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How to fly business class for less on your next holiday – an insider’s tips on flying in style

From monitoring sales to researching seat layouts, it’s possible to fly business if you plan ahead

PUBLISHED : Wednesday, 12 September, 2018, 1:02am
UPDATED : Friday, 14 September, 2018, 5:55pm

Do you wish you could travel business all the time – or even just once? For many, upgrading a flight to business class will be a once-in-a-lifetime treat, and even then it will be down to collecting air miles and looking for the best possible prices. Here are some tips on how to find an affordable “treat seat”.

1. Look for a good sale

You might think that the birth of a brand new route will mean cheaper business class seats, but that is not necessarily the case, particularly if the airline has a monopoly over the route, as is the case with Australian airline Qantas’ new non-stop London-Perth flight. You are actually much better off looking at the frequent sales.

“Cathay Pacific offers Vantage Pass every so often, which involves cheaper rates for premium classes,” says Cecilia Yee, marketing director at Flight Centre Asia in Hong Kong. “Middle Eastern carriers such as Emirates and Qatar offer great specials starting from HK$16,000 [US$2,030] to Europe and beyond.”

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British Airways and KLM also offer regular deals. “Qatar Airways is often very competitive, with examples this year including London-Hong Kong for HK$14,340 [US$1,826] and Manchester-Auckland for HK$13,730 [US$1,749],” says Dave Smith at AirTravelGenius.com. “Sales can often be available during holiday periods, such as Christmas and New Year, when business travel reduces.”

2. Take a “positioning” flight

Ticket prices for different routes can vary depending on the landing fees levied by some key airports. “For example, Rome or Milan tends to be cheaper than if your end point is in London,” says Yee.

Smith calls this “airfare geo-arbitrage”, explaining that you should compare flight prices to and from a variety of airports within a few hundred miles of your end point. For example, in a recent search for a London-Tokyo business class return with British Airways, the price was £2,593 (US$3,350), but Milan-Tokyo for the same dates and carrier, gave a price of £1,876 (US$2,443).

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“That is a saving of 35 per cent, minus the cost of "positioning" flights to start and end the trip,” says Smith.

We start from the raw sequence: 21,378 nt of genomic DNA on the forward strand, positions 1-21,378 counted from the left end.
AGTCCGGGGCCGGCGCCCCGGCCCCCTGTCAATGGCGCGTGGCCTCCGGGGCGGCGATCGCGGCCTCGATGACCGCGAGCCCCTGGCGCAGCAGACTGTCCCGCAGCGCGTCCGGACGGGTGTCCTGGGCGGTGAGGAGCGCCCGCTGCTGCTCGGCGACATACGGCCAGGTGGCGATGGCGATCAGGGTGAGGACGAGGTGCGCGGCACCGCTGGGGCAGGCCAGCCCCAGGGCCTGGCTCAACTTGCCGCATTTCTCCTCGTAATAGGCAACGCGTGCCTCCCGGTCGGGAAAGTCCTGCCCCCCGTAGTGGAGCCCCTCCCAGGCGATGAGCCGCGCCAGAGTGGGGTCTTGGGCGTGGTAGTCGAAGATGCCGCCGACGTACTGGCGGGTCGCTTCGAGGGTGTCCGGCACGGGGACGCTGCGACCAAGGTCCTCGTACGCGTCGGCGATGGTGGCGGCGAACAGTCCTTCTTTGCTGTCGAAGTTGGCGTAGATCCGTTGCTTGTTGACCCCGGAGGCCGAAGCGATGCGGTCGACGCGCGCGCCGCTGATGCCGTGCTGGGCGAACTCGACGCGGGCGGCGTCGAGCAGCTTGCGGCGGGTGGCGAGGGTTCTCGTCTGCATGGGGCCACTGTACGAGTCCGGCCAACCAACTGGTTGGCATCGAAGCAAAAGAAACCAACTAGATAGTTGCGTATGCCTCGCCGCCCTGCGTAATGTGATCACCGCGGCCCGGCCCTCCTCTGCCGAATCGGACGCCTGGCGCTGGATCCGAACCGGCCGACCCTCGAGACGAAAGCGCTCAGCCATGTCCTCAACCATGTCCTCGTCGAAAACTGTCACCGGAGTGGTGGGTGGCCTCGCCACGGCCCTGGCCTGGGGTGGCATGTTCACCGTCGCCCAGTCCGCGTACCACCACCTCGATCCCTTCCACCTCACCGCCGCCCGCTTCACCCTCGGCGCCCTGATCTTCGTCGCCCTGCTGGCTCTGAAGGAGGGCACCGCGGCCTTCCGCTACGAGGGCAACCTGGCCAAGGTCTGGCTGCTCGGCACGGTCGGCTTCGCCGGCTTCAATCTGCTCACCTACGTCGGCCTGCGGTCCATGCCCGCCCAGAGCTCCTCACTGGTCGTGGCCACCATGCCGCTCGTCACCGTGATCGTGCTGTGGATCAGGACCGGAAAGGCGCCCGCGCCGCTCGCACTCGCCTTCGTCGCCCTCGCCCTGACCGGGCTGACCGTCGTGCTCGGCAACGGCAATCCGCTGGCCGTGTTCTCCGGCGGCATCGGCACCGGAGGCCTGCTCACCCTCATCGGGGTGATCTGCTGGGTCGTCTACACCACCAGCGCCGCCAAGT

This is not about using a portion of a flight that contains more than one stop: "positioning" flights are purchased separately from the main itinerary and, as the name implies, involve you flying to wherever the desired flight itinerary is officially departing from.

How much money you actually save will depend on the price of that additional flight – ideally on any budget airline that happens to fly that route.  “Obviously this is for more flexible travellers,” says Smith. 

3. Monitor “fifth freedom” routes

The international commercial aviation route network has some quirks to it, one of which is the so-called “fifth freedom” routes. “This is where an airline has the right to carry passengers between two cities outside its home country,” says Smith. “Tickets are priced competitively to fill the seats.”

Routes that are often heavily discounted include Hong Kong-Bangkok (Emirates/Royal Jordanian/Ethiopian), Sydney-Auckland (Emirates/LATAM), Frankfurt-Madrid (LATAM), New York-Vancouver (Cathay Pacific), Singapore-Bali (KLM) and London-New York (Air India).

“Fifth freedom routes can be a good way of sampling business or first class on a wide-body aircraft for less,” says Smith

4. Think about layout

Not all business class seats are the same, which is why many frequent fliers are loyal to an airline whose seat design is better than other carriers. If you're not fussy, finding a good deal on a business class seat will be easier.

If you do plan to spend the money on a business class fare, it’s worth doing your research in advance, however. For example, does the airline have two adjacent business class seats – one window and one aisle – or does every seat have direct aisle access?

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“Business class configurations on wide-body aircraft vary across the industry from 1-1-1 to 2-4-2,” says Smith. “For aisle access look for 1-1-1 and 1-2-1 configurations such as Air New Zealand, Air Canada, Virgin Atlantic, Etihad.”

1-1-1 and 1-2-1 are often called “herringbone”, and while you get privacy (there's no need for anyone to climb over anyone else to get to the bathroom), you do not always get a window, even if your seat is on the side of the plane. Though it is brushed over by most airlines, the various layouts often dictate whether one airline’s business class is worth spending big money on or not. You can see details of the airline’s seat layout at SeatGuru (seatguru.com).